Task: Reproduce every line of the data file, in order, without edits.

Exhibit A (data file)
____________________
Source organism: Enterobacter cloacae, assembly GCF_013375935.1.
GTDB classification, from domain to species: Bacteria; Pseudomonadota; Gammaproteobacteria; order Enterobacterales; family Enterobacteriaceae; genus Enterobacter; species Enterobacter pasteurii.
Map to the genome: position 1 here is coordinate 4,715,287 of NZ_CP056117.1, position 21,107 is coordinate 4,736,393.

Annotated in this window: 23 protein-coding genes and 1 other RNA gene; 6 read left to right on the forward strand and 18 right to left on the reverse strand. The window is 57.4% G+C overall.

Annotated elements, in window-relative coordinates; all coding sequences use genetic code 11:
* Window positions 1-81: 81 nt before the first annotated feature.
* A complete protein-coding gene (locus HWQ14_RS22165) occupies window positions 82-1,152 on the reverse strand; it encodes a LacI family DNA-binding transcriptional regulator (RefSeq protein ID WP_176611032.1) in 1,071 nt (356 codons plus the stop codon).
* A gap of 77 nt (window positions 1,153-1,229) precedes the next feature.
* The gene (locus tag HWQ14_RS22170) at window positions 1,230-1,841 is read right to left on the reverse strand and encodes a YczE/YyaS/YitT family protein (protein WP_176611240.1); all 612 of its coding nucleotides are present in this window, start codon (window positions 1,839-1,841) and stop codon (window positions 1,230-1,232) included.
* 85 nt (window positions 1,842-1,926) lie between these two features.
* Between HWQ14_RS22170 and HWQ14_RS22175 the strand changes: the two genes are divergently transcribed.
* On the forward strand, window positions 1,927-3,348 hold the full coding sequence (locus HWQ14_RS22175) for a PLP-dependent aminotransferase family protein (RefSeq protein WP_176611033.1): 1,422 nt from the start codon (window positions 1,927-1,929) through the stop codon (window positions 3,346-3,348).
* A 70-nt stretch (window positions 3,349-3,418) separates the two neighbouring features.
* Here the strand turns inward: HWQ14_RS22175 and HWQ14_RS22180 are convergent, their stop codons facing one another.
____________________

Source organism: Enterobacter cloacae, assembly GCF_013375935.1.
GTDB classification, from domain to species: Bacteria; Pseudomonadota; Gammaproteobacteria; order Enterobacterales; family Enterobacteriaceae; genus Enterobacter; species Enterobacter pasteurii.
Map to the genome: position 1 here is coordinate 4,715,287 of NZ_CP056117.1, position 21,107 is coordinate 4,736,393.

Annotated in this window: 23 protein-coding genes and 1 other RNA gene; 6 read left to right on the forward strand and 18 right to left on the reverse strand. The window is 57.4% G+C overall.

Annotated elements, in window-relative coordinates; all coding sequences use genetic code 11:
* Window positions 1-81: 81 nt before the first annotated feature.
* A complete protein-coding gene (locus HWQ14_RS22165) occupies window positions 82-1,152 on the reverse strand; it encodes a LacI family DNA-binding transcriptional regulator (RefSeq protein ID WP_176611032.1) in 1,071 nt (356 codons plus the stop codon).
* A gap of 77 nt (window positions 1,153-1,229) precedes the next feature.
* The gene (locus tag HWQ14_RS22170) at window positions 1,230-1,841 is read right to left on the reverse strand and encodes a YczE/YyaS/YitT family protein (protein WP_176611240.1); all 612 of its coding nucleotides are present in this window, start codon (window positions 1,839-1,841) and stop codon (window positions 1,230-1,232) included.
* 85 nt (window positions 1,842-1,926) lie between these two features.
* Between HWQ14_RS22170 and HWQ14_RS22175 the strand changes: the two genes are divergently transcribed.
* On the forward strand, window positions 1,927-3,348 hold the full coding sequence (locus HWQ14_RS22175) for a PLP-dependent aminotransferase family protein (RefSeq protein WP_176611033.1): 1,422 nt from the start codon (window positions 1,927-1,929) through the stop codon (window positions 3,346-3,348).
* A 70-nt stretch (window positions 3,349-3,418) separates the two neighbouring features.
* Here the strand turns inward: HWQ14_RS22175 and HWQ14_RS22180 are convergent, their stop codons facing one another.